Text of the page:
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A father’s letter

August 1, 2014

This is some stream of consciousness I wrote while trying to ‘clear my throat’, so to speak. It’s related to something else I’ve been working on for a while. This entirely unedited; I’m sure I’ll be mortified in the morning. 

Let me just write about you for a while, about those dreams you had when you were younger.

They were unpleasant dreams, but not quite nightmares. The horror in them didn’t seize you like that, did it ever?

You tossed and turned in your bunk-bed, distracting me from whatever it was I was trying to do. Every time, I hoped you’d mumble something, remember something, give me some hint of what was troubling you. You never did. Every morning after that, I’d ask you how you slept and you’d always say “fine”.

I wanted to know what your unpleasant dreams were, in hopes that you’d say something, anything, about the last night your mother was with us. What do you remember? What could you possibly remember? But you do remember her. What’s more, you remember specific things about her, like that lullaby she used to sing. You remember it better than I do.

I’ve heard you humming it sometimes, late at night, when we’re crossing somewhere beautiful. You’ll sit by the porthole, brush your hair, and hum that song. One time, while we were passing through a nebula, you hummed it from beginning to end. I watched you. I wanted to ask so badly it physically hurt when I stopped myself.

You remember that song better than I do.

Do you remember the house we used to live in? The house on the hill looking over the valley? Your room used to be in the corner, and we had a little porch swing you used to try to swing for real, like you do on the kind in the playgrounds.

You have to remember. You were holding the brush your mother used, while the two of you would sit in the window. You’d talk about something, anything, and she’d brush your hair and look out over the valley. Do you remember?

Do you remember the night they came, when I wasn’t there? Do you remember anything, anything at all? Did your mother say anything? Did she tell you to hide? I need to know. I need to know how she lived the last few moments she had in this universe. But I can’t ask you. I can’t even show you this letter.

What if you do remember?

What if you know exactly everything I want to ask and that’s still not enough? Is it better that I don’t know at all what they sounded like? Did THEY say anything? Did they find you and let you live? Or did you run away so far that you didn’t see anything or hear anything of what happened? What if you know their names? What if it was all a big mistake and they tried to explain it all away to you?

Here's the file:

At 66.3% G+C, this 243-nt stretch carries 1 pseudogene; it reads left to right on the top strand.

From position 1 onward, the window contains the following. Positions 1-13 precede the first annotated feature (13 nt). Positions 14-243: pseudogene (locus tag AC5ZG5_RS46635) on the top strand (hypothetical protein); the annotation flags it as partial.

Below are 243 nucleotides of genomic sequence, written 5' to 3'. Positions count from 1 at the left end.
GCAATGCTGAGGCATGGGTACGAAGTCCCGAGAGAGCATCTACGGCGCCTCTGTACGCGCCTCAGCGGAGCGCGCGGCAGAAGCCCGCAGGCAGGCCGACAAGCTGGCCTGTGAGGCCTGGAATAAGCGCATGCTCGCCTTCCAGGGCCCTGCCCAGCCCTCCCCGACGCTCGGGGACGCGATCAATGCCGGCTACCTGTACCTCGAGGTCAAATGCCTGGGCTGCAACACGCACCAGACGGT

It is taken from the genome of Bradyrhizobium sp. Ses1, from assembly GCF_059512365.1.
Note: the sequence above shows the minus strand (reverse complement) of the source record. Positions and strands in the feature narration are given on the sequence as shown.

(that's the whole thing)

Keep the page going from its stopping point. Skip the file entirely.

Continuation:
What if you don’t remember? What if I remind you of everything that happened, everything you locked away because you’re just too young to deal with it? You still are. I can just imagine you arguing that you’re not, but you are.

That’s why I’m writing this, because I’ve got to get rid of these questions before we get to the waystation. They’re making me sick, and I need my mind to be clear when we get there. You don’t want to be alone anymore, you don’t want to drift anymore, but the moment we meet other people I don’t know what it’ll do to me.  I don’t know how I can look anyone in the eye when they ask “where is your wife?” and “where is her mother?” And they will ask. They will see you, and for one of the millions of different reasons they could have, they will ask.

“Oh, you’re teaching her how to use a gun? What does her mother think?” “Are you two been traveling a long time? Oh, she’s your daughter… Really? Where is her mother?”

I can’t blame them for asking. I can’t stop them from asking, but I don’t know how I’ll answer. I don’t know how I’ll even look at anyone’s face after they ask.

Al I need to know is if you remember, and I never will. I’ll never ask. I can’t. I won’t. If you ever find this, don’t tell me. Don’t bring it up at dinner. Just say you’re “fine” like you always do. Burn this page, forget you ever saw it. My heart broke when I realized I lost your mother. I don’t think it can take you finding out your father is not as strong as you need him to be.

Tonight we’ll be crossing through the plasma flare of a star that died long ago. I know you’ll sit and watch its dying light. I know you’ll brush your hair and you’ll hum that song. I’m going to be sitting there, pretending to navigate, while all of me just wants to ask “What do you remember? Did she say anything for me before she died? Did she say anything at all?”

What do you remember?

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